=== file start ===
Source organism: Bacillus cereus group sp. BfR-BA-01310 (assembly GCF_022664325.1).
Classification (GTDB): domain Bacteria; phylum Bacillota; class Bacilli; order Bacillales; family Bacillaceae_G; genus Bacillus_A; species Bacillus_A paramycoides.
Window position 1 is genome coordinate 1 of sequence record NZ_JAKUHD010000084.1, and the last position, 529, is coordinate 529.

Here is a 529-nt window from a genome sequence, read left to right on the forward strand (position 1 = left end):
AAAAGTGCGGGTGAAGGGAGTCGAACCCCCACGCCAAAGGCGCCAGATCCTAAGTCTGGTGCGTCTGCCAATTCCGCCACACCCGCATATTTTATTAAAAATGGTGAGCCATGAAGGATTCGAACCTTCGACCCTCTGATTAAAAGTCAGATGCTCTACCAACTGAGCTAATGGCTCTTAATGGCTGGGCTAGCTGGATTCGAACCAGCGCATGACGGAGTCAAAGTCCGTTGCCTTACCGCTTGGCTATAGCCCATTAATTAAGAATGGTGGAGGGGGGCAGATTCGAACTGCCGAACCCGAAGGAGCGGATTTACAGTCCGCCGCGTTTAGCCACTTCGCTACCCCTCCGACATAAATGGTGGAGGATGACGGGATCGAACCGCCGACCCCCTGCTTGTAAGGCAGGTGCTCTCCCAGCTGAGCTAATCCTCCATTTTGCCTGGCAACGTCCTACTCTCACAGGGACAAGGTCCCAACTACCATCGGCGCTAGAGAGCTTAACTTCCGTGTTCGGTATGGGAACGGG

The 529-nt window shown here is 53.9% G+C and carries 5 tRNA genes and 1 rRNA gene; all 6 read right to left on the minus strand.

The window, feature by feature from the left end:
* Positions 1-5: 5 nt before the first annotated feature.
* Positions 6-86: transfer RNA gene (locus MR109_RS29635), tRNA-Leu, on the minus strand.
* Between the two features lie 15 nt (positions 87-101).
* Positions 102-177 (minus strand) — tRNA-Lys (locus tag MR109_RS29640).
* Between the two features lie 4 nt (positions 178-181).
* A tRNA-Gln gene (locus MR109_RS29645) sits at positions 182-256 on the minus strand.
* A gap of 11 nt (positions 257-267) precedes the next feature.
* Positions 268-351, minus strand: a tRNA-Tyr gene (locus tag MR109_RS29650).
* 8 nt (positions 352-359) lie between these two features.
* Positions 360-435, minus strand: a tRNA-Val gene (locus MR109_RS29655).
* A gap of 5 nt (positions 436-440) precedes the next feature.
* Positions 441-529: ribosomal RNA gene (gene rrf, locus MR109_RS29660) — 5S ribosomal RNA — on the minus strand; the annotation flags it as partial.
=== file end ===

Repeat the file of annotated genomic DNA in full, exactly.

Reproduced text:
Source organism: Bacillus cereus group sp. BfR-BA-01310 (assembly GCF_022664325.1).
Classification (GTDB): domain Bacteria; phylum Bacillota; class Bacilli; order Bacillales; family Bacillaceae_G; genus Bacillus_A; species Bacillus_A paramycoides.
Window position 1 is genome coordinate 1 of sequence record NZ_JAKUHD010000084.1, and the last position, 529, is coordinate 529.

Here is a 529-nt window from a genome sequence, read left to right on the forward strand (position 1 = left end):
AAAAGTGCGGGTGAAGGGAGTCGAACCCCCACGCCAAAGGCGCCAGATCCTAAGTCTGGTGCGTCTGCCAATTCCGCCACACCCGCATATTTTATTAAAAATGGTGAGCCATGAAGGATTCGAACCTTCGACCCTCTGATTAAAAGTCAGATGCTCTACCAACTGAGCTAATGGCTCTTAATGGCTGGGCTAGCTGGATTCGAACCAGCGCATGACGGAGTCAAAGTCCGTTGCCTTACCGCTTGGCTATAGCCCATTAATTAAGAATGGTGGAGGGGGGCAGATTCGAACTGCCGAACCCGAAGGAGCGGATTTACAGTCCGCCGCGTTTAGCCACTTCGCTACCCCTCCGACATAAATGGTGGAGGATGACGGGATCGAACCGCCGACCCCCTGCTTGTAAGGCAGGTGCTCTCCCAGCTGAGCTAATCCTCCATTTTGCCTGGCAACGTCCTACTCTCACAGGGACAAGGTCCCAACTACCATCGGCGCTAGAGAGCTTAACTTCCGTGTTCGGTATGGGAACGGG

The 529-nt window shown here is 53.9% G+C and carries 5 tRNA genes and 1 rRNA gene; all 6 read right to left on the minus strand.

The window, feature by feature from the left end:
* Positions 1-5: 5 nt before the first annotated feature.
* Positions 6-86: transfer RNA gene (locus MR109_RS29635), tRNA-Leu, on the minus strand.
* Between the two features lie 15 nt (positions 87-101).
* Positions 102-177 (minus strand) — tRNA-Lys (locus tag MR109_RS29640).
* Between the two features lie 4 nt (positions 178-181).
* A tRNA-Gln gene (locus MR109_RS29645) sits at positions 182-256 on the minus strand.
* A gap of 11 nt (positions 257-267) precedes the next feature.
* Positions 268-351, minus strand: a tRNA-Tyr gene (locus tag MR109_RS29650).
* 8 nt (positions 352-359) lie between these two features.
* Positions 360-435, minus strand: a tRNA-Val gene (locus MR109_RS29655).
* A gap of 5 nt (positions 436-440) precedes the next feature.
* Positions 441-529: ribosomal RNA gene (gene rrf, locus MR109_RS29660) — 5S ribosomal RNA — on the minus strand; the annotation flags it as partial.